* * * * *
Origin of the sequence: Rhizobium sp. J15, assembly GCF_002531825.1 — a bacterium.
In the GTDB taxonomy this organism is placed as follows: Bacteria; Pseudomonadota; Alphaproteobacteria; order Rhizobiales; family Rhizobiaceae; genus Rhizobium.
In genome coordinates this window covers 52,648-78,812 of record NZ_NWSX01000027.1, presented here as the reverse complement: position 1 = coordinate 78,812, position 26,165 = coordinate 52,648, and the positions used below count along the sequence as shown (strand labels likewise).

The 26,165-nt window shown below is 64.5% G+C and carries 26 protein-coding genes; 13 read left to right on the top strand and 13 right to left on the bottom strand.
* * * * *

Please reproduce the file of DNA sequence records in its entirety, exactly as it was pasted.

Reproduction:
Origin of the sequence: Rhizobium sp. J15, assembly GCF_002531825.1 — a bacterium.
In the GTDB taxonomy this organism is placed as follows: Bacteria; Pseudomonadota; Alphaproteobacteria; order Rhizobiales; family Rhizobiaceae; genus Rhizobium.
In genome coordinates this window covers 52,648-78,812 of record NZ_NWSX01000027.1, presented here as the reverse complement: position 1 = coordinate 78,812, position 26,165 = coordinate 52,648, and the positions used below count along the sequence as shown (strand labels likewise).

The 26,165-nt window shown below is 64.5% G+C and carries 26 protein-coding genes; 13 read left to right on the top strand and 13 right to left on the bottom strand.